Friday, June 08, 2007
When I joined my first London ad agency 40-something years ago, the copywriting department was presided over by a lapsed genius who beat into me a number of immutable copy principles. These precepts, which are as valid now as they were then and which have helped me shift truckloads of product worldwide, apply to all types of promotional writing. They apply even more so to selling on the Internet, where do-it-yourself copy is the norm rather than the exception. In the old days, very few serious advertisers wrote their own material. Today, they do so as a matter of course simply because the technology allows it.
Anyway, this little article is aimed at those who write their own web pages and also at those who hire a writer and may wish to check that he or she is working on the right lines. Below you’ll find just a few principles of good promotional writing. If the editor wants more, I’ll gladly provide them.
Keep it very simple
All copywriting should speak to its audience in everyday, uncomplicated language. People don’t like to be talked down to. And they grow tired of clichés and buzzwords. Also, keep your sentences short and punchy, with the minimum of clauses. Long and involved sentence structure is death to readership. (The six sentences above are examples of what I’m talking about. They are easy to scan and understand.)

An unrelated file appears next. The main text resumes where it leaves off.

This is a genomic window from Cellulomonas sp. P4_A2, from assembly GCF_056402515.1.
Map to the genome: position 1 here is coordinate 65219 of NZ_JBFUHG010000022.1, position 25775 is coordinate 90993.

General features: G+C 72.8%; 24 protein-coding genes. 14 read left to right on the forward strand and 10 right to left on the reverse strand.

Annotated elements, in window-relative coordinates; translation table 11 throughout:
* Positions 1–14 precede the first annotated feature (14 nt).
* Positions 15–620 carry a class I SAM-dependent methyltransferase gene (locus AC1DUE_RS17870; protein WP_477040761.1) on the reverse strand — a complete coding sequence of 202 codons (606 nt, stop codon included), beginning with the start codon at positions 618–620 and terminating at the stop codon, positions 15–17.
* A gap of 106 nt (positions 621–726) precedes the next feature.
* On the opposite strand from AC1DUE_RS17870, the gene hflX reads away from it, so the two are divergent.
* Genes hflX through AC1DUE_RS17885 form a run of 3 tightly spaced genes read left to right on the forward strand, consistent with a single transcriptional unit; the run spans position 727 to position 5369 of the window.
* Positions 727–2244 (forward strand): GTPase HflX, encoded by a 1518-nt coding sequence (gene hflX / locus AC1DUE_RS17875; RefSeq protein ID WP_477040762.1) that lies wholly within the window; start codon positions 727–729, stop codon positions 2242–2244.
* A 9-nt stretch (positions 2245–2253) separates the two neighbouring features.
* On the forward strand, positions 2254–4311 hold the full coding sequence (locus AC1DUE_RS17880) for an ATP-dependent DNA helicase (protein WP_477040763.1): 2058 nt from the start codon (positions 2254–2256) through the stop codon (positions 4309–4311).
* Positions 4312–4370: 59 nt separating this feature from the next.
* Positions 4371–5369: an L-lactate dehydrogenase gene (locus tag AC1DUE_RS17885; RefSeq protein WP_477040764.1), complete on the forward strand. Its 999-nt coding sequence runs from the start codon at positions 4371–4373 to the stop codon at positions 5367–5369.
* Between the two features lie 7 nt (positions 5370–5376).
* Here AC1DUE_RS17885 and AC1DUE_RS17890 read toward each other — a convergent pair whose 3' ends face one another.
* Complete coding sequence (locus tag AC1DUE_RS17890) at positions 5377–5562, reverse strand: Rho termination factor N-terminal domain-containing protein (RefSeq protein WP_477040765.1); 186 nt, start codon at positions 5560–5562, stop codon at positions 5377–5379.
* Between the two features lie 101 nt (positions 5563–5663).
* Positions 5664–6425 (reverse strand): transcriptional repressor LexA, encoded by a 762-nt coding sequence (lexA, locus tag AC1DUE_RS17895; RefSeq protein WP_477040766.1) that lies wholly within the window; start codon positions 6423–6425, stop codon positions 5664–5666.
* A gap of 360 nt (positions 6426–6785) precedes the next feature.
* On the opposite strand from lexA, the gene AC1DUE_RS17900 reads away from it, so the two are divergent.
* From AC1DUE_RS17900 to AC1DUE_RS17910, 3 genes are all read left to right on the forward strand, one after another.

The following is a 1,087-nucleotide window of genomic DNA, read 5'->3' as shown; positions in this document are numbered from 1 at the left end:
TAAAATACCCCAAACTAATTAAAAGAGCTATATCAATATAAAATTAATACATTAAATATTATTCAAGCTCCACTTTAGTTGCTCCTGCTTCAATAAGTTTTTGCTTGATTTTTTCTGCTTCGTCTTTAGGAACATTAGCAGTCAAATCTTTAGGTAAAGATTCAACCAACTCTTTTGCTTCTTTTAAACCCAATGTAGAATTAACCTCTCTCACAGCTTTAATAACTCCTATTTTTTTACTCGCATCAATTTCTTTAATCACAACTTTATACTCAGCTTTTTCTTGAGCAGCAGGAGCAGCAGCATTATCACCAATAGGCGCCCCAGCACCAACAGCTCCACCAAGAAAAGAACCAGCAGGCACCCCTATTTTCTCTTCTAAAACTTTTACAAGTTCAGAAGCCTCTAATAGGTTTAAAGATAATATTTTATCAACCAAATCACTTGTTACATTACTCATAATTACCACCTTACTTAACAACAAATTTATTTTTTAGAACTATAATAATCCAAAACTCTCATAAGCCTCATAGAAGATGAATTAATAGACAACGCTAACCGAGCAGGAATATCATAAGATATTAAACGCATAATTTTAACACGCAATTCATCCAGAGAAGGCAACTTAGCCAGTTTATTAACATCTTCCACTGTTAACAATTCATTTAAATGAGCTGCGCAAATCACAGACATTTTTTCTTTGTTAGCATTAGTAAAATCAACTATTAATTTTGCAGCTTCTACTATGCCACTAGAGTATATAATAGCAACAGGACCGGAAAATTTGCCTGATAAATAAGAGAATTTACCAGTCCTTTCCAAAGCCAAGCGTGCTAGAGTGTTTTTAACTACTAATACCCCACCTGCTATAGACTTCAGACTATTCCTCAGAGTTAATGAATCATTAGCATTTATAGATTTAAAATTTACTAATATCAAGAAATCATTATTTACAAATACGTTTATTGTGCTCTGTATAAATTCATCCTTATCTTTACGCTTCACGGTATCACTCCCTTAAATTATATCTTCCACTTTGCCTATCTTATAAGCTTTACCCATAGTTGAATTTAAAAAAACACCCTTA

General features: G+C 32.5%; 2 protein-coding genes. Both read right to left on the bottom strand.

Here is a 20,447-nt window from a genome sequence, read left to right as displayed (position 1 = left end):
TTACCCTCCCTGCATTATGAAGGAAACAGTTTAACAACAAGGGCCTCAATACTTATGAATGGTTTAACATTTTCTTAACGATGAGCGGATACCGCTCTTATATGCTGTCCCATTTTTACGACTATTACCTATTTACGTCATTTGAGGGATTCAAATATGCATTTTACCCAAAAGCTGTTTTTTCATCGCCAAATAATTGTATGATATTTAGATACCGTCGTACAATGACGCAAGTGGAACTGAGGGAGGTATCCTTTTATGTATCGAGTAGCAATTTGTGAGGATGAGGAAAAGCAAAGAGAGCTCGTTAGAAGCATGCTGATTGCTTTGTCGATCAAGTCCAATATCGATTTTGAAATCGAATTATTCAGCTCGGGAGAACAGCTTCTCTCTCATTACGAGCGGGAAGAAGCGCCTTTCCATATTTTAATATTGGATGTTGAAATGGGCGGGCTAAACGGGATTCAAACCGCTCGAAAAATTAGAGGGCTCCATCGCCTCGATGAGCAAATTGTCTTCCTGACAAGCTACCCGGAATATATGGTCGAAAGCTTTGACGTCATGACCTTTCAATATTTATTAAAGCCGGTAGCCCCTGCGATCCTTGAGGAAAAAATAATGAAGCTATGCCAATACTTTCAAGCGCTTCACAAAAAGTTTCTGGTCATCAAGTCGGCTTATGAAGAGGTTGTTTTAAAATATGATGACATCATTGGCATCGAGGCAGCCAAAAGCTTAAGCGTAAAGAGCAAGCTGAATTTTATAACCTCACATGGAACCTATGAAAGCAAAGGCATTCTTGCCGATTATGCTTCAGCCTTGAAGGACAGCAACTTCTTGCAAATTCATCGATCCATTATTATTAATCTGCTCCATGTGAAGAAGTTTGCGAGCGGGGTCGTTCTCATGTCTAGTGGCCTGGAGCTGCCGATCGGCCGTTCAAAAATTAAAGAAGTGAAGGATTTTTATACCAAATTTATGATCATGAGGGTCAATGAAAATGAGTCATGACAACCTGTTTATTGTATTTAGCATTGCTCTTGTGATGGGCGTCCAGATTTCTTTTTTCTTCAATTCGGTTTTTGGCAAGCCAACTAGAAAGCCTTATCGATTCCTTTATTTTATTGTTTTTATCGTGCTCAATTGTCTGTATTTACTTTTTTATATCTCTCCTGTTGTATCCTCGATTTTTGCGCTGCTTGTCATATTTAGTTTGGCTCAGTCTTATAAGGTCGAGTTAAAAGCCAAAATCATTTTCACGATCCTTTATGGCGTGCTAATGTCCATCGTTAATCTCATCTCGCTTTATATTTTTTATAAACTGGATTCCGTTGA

All web pages should carry a headline
But this must be a pertinent headline. A selling headline. This headline will be, or should be, powerful enough or intriguing enough to draw your target into the compass of the body copy. If it can do that, you are on a winner.
It may go without saying that the entire thrust of your webpage should revolve around an offer or a promise. This offer or promise will be unique to you – it’s your unique sales proposition. It’s the one thing that sets you apart from your competitors; and it can be price, performance or service related. Given this, the headline should be a snapshot of the sales message – a précis of your offer or promise. In other words, a headline that says: Buy this product and get this benefit. I’m sure you already know that people don’t buy products, they buy the benefits of owning those products.
And when I say that every page of your site should carry a headline, I mean every page. Experience shows that a person will read a headline before looking at any accompanying pic or body copy. They do so preparatory to scooting off to someone else’s site. But if your on-going headlines tell them things of interest, they will almost certainly hang around to explore the site more fully.
Keep headlines relevant
Around 30% of all headlines on the Net are both useless and irrelevant. The worst of them are so convoluted, so desperate to say everything all at once, that they are unintelligible. The offending lines also employ tired buzzwords. The word ‘leverage, for instance’, in completely ungrammatical context; and words like ‘solutions’ and ‘focus’ are thrown around like generous confetti. The moral is this. State your sales proposition cleverly, wittily, stridently or emotively, but never, ever employ a cliché device simply because it’s the easy thing to do. If you can’t be original, at least be positive. And if you honestly don’t have very much to say, there are some really clever ways of saying nothing that will endear you to your audience.
Emphasise the benefit